Review: Nocturnal Animals

Nocturnal Animals is a deeply moving cinematic encounter, one which is difficult to convey in 500 written words. Therefore, a simply-put, reduced form is required to begin this review.

What I want: to convince you to go to the cinema, part with your money and watch this film.

What it’s about: a woman, Susan Morrow (Amy Adams), her husband Hutton (Armie Hammer) and her ex-husband Tony (Jake Gyllenhaal).

Where it’s set: the present in Los Angeles with Hutton, the past in New York with Tony, and a (re)imagined world in west Texas, created by a manuscript Tony has written which forms cinematic life as Susan reads it.

It is Susan’s imagining of these words that help birth this film within a film, a world which references the reality we have already been introduced to, but literalises brutality and tragedy in a way the present cannot (or does not). Five stars is an inappropriately abstract way to denote the merit of this film, though it is populated with jagged shapes that take the form of bodies, feelings and spaces. The three central characters, each cut from slightly different stone, struggle to melt into each other’s arms. The film opens on large bodies in slow motion, naked and garnished only with small hats and shimmering pom-poms, set against a grand set of red velvet. Similar to the opening of Ford’s debut film, A Single Man (2009), this opening serves as a preface to the movie, describing a landscape of affect within which we are about to be embroiled. The dancing figures are melancholic as they slowly flesh out the screen to mournful, classical music. These are not bodies we are used to being confronted with in the cinema, excessed with age and fat but beautiful in the way all bodies are.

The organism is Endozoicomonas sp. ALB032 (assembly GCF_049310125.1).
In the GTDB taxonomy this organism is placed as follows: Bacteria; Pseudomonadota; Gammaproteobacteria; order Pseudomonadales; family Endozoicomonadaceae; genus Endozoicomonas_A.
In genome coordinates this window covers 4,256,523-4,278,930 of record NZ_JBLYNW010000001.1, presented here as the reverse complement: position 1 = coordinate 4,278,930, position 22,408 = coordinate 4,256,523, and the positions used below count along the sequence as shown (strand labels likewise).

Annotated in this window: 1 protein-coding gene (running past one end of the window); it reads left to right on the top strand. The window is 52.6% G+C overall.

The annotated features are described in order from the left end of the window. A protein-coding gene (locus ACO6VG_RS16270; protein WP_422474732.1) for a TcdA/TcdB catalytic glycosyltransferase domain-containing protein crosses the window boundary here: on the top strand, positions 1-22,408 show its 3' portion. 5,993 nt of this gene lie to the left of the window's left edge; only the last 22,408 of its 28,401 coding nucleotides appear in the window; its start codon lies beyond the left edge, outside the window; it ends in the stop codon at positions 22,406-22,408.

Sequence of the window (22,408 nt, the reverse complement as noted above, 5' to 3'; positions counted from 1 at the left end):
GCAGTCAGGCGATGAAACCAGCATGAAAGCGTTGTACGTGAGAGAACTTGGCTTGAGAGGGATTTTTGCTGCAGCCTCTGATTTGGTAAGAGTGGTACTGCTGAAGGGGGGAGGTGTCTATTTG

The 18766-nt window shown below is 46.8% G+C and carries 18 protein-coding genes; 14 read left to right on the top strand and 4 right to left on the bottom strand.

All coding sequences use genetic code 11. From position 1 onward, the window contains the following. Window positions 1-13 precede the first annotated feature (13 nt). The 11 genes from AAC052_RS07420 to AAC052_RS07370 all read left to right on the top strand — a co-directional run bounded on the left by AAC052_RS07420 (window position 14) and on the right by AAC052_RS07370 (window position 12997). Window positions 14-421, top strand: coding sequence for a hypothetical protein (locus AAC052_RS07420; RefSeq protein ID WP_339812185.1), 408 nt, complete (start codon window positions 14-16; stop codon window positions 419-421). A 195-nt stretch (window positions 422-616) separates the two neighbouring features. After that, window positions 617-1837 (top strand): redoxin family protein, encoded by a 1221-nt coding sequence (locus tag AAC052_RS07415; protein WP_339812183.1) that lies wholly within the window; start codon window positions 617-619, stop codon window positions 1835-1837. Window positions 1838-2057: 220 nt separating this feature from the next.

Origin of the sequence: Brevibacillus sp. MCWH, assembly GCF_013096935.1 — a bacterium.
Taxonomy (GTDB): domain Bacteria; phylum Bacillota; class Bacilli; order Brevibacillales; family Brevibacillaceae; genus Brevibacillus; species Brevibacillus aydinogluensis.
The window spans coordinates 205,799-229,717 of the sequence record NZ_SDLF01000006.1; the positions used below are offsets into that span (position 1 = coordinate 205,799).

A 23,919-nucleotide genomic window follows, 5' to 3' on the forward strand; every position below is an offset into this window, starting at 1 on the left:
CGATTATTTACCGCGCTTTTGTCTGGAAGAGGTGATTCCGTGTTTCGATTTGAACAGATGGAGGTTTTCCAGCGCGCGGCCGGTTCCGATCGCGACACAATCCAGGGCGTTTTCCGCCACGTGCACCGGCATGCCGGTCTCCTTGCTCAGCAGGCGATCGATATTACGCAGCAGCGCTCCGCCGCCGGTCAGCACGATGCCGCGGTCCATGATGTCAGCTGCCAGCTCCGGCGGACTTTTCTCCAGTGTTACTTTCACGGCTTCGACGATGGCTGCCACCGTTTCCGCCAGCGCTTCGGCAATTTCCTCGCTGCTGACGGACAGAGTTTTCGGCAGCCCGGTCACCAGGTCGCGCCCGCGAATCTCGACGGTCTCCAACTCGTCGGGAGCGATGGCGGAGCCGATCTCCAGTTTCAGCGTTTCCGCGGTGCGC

The three prongs of narrative share equal screen time, transitioning elegantly with match cutting but snapping out briskly in case we forget where we are. Each layer is equally seductive, easily enveloping spectators in its folds, soaked with emotive force. I did not look at my watch, I never thought, ‘This will end soon,’ or ‘When will this end?’ I was captured, like love, in a net of crisp textures. Their faces, glints in eyes, the manipulative ways of a psychotic mind, the darkness of heartbreak that becomes its own desirable economy when it falls on the other side of love, a searing sensation that is blacker than black and whiter than white. Nocturnal Animals is an elegant luxury, a smooth and alluring surface, shot like a perfume advert for a scent I want to smell forever, that never goes rancid, with hints of petals, gin, cigarettes, oil paints, sweat, skin, desire. All creatures in the film – present, past and fictional – equally wove themselves into my care and my body via my eyes that touched and caressed the illuminated screen.